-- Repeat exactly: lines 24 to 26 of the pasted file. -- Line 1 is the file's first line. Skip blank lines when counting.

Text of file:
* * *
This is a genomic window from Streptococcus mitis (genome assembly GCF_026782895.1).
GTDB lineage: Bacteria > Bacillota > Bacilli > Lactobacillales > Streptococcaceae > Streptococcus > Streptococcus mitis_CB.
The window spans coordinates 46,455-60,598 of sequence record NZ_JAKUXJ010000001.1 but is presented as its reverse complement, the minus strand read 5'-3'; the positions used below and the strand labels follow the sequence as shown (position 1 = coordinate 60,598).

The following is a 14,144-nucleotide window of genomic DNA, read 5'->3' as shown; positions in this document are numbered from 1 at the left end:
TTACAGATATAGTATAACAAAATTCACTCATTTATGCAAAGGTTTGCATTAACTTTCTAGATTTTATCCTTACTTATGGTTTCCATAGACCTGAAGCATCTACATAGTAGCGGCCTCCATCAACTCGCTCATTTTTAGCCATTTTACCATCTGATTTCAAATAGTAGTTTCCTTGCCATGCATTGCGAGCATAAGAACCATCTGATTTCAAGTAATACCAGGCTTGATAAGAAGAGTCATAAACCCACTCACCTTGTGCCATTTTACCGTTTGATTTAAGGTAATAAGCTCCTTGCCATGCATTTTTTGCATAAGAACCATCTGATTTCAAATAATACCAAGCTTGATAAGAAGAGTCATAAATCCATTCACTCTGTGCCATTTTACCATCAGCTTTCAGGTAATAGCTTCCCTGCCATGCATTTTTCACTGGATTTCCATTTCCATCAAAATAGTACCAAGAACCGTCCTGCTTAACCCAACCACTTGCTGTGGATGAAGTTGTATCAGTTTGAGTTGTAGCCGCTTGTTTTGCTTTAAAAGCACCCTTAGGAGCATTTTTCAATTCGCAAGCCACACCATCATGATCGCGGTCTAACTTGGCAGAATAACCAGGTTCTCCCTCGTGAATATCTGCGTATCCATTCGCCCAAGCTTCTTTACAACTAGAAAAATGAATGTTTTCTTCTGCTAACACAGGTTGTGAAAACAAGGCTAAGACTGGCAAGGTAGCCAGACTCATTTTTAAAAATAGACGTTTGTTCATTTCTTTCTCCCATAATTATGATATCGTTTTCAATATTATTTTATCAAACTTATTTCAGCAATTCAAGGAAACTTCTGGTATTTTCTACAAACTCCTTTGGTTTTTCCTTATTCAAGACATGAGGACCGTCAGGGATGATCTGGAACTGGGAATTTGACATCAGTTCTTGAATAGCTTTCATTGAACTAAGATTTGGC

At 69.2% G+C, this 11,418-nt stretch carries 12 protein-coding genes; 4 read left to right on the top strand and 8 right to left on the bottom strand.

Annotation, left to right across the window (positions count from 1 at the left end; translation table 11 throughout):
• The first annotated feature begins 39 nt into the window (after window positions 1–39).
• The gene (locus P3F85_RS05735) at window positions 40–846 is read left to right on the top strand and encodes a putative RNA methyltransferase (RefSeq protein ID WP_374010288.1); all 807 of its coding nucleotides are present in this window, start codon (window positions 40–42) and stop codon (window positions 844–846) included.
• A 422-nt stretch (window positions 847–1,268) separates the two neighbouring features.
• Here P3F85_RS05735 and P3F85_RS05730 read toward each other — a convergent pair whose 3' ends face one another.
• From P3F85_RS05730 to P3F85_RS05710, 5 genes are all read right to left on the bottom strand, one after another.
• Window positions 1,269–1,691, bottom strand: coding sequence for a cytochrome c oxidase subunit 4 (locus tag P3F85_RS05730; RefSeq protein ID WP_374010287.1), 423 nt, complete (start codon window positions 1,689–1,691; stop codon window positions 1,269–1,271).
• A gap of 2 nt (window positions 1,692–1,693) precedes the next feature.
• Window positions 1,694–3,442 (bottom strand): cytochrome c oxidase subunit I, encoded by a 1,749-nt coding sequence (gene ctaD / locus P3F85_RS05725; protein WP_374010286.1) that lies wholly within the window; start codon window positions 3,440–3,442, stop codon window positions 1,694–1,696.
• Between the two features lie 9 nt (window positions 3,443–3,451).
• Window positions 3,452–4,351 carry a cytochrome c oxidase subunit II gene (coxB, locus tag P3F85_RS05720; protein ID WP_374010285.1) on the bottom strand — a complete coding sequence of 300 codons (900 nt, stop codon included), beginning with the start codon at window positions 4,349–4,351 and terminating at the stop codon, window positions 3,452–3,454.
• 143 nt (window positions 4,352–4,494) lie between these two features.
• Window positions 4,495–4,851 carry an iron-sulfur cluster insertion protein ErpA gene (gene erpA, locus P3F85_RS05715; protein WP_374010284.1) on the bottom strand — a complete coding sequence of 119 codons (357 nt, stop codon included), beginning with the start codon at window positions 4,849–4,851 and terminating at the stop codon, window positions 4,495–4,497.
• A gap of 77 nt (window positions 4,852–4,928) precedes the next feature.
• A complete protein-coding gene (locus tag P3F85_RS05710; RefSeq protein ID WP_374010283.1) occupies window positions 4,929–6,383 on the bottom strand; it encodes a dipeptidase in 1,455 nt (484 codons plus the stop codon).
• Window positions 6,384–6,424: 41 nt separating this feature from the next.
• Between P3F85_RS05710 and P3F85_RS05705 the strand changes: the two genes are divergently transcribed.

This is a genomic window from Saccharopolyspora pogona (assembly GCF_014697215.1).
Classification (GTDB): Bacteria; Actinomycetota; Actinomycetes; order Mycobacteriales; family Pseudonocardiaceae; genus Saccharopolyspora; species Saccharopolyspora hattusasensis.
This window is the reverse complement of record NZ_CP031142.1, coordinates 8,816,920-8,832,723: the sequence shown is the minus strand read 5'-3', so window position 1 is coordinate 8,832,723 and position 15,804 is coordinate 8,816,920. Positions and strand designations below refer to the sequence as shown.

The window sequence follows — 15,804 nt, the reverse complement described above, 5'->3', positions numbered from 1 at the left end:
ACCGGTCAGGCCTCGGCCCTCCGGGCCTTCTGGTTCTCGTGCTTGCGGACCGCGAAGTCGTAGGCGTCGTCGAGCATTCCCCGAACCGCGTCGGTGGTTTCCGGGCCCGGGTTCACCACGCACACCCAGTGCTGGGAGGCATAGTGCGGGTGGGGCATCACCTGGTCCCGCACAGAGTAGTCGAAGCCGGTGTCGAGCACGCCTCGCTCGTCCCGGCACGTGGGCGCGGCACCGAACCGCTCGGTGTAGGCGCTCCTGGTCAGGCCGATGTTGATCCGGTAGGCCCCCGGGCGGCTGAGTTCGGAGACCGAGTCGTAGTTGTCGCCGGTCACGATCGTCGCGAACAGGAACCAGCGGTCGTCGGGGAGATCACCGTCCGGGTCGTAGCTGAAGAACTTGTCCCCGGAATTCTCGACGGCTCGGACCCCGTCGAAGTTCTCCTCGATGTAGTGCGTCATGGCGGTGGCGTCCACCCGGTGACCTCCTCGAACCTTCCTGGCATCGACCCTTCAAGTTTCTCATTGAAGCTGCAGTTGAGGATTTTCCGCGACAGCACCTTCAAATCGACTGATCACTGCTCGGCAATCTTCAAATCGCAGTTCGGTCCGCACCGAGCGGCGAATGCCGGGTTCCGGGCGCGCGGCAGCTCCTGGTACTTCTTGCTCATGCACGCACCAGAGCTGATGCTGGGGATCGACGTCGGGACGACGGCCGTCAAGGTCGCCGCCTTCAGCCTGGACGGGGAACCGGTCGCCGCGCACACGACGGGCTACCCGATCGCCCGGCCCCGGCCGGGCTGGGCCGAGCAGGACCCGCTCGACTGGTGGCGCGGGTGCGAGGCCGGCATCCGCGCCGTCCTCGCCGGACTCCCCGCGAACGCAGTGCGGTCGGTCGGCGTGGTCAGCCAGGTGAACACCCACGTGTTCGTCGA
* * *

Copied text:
This is a genomic window from Saccharopolyspora pogona (assembly GCF_014697215.1).
Classification (GTDB): Bacteria; Actinomycetota; Actinomycetes; order Mycobacteriales; family Pseudonocardiaceae; genus Saccharopolyspora; species Saccharopolyspora hattusasensis.
This window is the reverse complement of record NZ_CP031142.1, coordinates 8,816,920-8,832,723: the sequence shown is the minus strand read 5'-3', so window position 1 is coordinate 8,832,723 and position 15,804 is coordinate 8,816,920. Positions and strand designations below refer to the sequence as shown.